Business and Occupation Taxes
The Washington Business and Occupation Tax (B&O Tax) is calculated at 1.926 percent of gross revenues. An examination of the implications of B&O Taxes relative to increases in fuel costs and worker compensation was conducted using our simulations of log truck operation costs. Depending upon cost simulation scenario, we estimate that B&O Taxes will add $3,072 to $4,012 to cost of operations for log hauling companies in 2008. B&O Taxes associated with fuel and wages account for 70% to 79% of the total B&O Tax responsibility. With 2008 fuel price that approaches $5 per gallon, B&O Taxes function as an additional $0.10 per gallon fuel tax except, unlike actual fuel taxes, B&O Taxes are calculated based upon the total price at the pump, which already includes significant state and federal taxes.
From 2006 to 2008, although loads of logs hauled remained constant, the increase in the price of fuel resulted in an increase in the total B&O Tax of about 20 percent. Wage-related costs also incurred multiple taxation. In addition to direct wages and benefits, B&O Taxes are effectively charged against FICA, Labor and Industries, and Unemployment Security expenditures. B&O Taxes add to cost burdens for companies that struggle to accommodate increasing variable cost of operations such as fuel and wage-related costs. B&O Taxes, as currently levied, affect employees by lowering company profitability and can serve as a disincentive for employers to provide better wages and benefits. Relief from B&O Taxes could lower log hauling businesses costs of operation.
Equipment options to reduce costs and increase safety
This study included an evaluation of the pollution health impacts and associated need for emissions equipment upgrades as emerging public/private costs of safe log truck operation. Comparison of fatalities linked to diesel pollution with collision fatalities illustrates the seriousness of this safety issue. Great strides in emissions reduction equipment development have been made by manufacturers but distribution and investment by the industry lags potential. Heavy trucks that are 2007 and newer are equipped with exhaust systems that allow very low emissions of fine particulates and other pollutants. This is not the case for older trucks. Since diesel engines can provide a million miles or more of service it could take decades to significantly reduce the adverse effects of diesel exhaust in Washington. Retrofit of diesel particulate filters that are designed to cut soot emissions by 90 percent can be accomplished for trucks 1990 and newer. However, cost of retrofit is estimated at $7,000 to $10,000 per truck. Both the Governor and the Legislature have identified pollution reduction as an important state objective to improve human health and to control emissions of green house gas. The Washington Department of Ecology estimates a public benefit of three to sixteen dollars from every dollar invested in reducing diesel pollution. It appears that trucking companies, such as log haulers, will not be able to privately afford such investment without assistance.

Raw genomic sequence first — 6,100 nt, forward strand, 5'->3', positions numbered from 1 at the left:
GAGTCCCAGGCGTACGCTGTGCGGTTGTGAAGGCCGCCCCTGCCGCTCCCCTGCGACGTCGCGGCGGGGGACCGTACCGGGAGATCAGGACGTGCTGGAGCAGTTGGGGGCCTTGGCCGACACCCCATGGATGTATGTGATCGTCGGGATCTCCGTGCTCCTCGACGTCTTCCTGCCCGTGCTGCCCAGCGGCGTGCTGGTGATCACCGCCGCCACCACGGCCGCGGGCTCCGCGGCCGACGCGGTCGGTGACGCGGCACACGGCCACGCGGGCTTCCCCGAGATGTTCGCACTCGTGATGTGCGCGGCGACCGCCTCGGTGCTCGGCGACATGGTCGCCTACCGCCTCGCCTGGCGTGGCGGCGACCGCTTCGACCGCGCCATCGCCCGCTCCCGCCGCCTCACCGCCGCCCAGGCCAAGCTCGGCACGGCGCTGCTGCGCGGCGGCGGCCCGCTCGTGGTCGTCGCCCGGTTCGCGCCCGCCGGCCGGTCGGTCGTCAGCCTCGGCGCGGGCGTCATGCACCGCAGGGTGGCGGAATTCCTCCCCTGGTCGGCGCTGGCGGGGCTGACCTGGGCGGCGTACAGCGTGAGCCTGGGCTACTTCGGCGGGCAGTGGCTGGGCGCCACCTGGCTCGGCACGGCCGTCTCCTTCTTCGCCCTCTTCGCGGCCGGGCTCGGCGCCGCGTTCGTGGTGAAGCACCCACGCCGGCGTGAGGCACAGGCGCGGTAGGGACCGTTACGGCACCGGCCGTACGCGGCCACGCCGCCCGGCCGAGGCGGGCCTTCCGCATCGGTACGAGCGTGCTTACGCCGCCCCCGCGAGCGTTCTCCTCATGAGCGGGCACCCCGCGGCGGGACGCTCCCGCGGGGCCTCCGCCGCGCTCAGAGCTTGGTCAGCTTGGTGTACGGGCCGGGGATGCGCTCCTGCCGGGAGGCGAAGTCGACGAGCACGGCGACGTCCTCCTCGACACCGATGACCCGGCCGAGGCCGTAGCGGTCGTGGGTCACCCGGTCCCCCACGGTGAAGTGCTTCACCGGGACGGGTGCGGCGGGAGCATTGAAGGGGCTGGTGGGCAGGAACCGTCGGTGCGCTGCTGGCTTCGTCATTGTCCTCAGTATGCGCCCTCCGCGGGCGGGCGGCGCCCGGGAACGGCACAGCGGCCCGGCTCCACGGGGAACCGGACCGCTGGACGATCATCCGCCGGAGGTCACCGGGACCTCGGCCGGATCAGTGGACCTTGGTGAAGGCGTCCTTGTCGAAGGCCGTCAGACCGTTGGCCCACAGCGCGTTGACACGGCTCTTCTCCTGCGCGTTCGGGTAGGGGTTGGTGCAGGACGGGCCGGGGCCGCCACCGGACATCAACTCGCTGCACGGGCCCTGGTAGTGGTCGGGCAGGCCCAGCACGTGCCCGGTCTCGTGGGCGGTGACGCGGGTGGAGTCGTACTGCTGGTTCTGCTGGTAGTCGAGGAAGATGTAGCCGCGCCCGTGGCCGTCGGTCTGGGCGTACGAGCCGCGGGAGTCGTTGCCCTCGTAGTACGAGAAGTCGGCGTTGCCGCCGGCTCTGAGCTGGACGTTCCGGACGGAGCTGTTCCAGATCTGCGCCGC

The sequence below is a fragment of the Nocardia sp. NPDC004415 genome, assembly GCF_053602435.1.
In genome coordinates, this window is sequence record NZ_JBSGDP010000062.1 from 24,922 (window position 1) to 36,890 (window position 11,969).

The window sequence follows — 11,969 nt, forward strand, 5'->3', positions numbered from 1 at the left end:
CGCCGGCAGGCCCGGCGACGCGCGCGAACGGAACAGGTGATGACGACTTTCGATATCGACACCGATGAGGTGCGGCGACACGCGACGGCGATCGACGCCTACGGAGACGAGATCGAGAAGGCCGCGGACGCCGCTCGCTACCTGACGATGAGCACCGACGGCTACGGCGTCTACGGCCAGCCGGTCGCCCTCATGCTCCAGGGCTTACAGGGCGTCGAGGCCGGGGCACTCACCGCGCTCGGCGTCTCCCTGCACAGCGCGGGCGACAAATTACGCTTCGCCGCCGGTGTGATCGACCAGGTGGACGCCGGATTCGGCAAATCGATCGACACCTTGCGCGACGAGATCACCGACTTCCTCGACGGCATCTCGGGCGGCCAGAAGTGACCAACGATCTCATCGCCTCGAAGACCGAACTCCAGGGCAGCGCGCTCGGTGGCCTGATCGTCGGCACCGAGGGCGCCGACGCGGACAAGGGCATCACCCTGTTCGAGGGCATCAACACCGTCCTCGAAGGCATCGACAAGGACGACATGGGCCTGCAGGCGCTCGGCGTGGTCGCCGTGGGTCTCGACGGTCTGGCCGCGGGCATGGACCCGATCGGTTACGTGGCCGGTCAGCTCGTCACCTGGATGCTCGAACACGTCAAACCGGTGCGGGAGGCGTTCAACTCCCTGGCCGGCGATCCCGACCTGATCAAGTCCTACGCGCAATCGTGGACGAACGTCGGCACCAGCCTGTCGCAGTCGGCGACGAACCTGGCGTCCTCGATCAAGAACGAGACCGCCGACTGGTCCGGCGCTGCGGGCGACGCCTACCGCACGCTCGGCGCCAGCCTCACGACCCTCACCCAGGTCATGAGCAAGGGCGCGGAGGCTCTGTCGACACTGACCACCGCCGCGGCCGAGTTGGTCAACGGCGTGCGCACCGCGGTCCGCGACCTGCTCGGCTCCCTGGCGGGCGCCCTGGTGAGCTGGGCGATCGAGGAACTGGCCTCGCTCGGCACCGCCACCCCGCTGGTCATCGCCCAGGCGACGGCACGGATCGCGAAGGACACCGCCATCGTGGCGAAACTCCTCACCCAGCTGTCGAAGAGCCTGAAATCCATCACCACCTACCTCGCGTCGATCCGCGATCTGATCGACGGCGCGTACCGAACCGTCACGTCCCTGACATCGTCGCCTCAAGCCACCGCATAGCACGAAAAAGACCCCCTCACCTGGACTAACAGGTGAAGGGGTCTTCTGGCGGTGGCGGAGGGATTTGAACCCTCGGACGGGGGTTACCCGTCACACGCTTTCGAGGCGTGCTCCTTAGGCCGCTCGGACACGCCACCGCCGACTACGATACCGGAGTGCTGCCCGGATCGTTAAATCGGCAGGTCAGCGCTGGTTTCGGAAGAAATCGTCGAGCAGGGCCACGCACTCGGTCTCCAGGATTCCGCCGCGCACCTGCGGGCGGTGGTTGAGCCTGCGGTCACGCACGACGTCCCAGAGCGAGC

Equipment upgrades to heavy trucks for reduced pollution are not limited to exhaust systems. Central tire inflation systems and “super-single” tires were identified as low-cost opportunities where investments in equipment upgrades could reduce fuel consumption by upwards of five percent on any age of truck. Achievement of reductions in fuel consumption automatically results in avoided emissions and can also provide economic relief to trucking companies. States such as California have recognized that public investments through grants and tax incentives in “green” equipment upgrades for heavy trucks can be prudent public investment for climate change mitigation. State programs for public investments to support equipment upgrades that reduce pollution could help trucking companies to reduce fuel costs and provide significant public environmental benefit, thus a win-win situation.
Remarkably, after almost 100 years of truck logging in Washington, we found no record of a prior state study to examine the costs of operation and the safety performance of this important industry. We also found that while the industry appears to contracting, the demand for services is expected to expand.
A significant change for the log truck industry occurred when intrastate trucking was deregulated by the United States Congress. There is broad disagreement within the trucking literature as to the costs and benefits of deregulation. Other regulatory discussions, as yet unresolved, that could affect log trucking relate to increases to gross weight limits and whether current disparate state rules should be replaced with uniform federal standards. As state and federal regulatory authorities evolve through time, the implications for a safe and sustainable log truck industry will merit periodic evaluation.
Little data were found available with which to develop trend analysis for the log hauling industry. Lack of data challenges scientific research and hinders informed policy-making. Many factors uncovered by this investigation suggest that the log trucking industry could experience dramatic changes in the future. Issues such as revenue shortfalls, rising costs of operation, extended hours of service, an aging workforce, poor driver recruitment, increasingly congested roadways, shifting regulations, and growing public concern about pollution have been highlighted by this investigation. The interconnectivity of these issues should be a research focus as policy solutions are crafted for the future.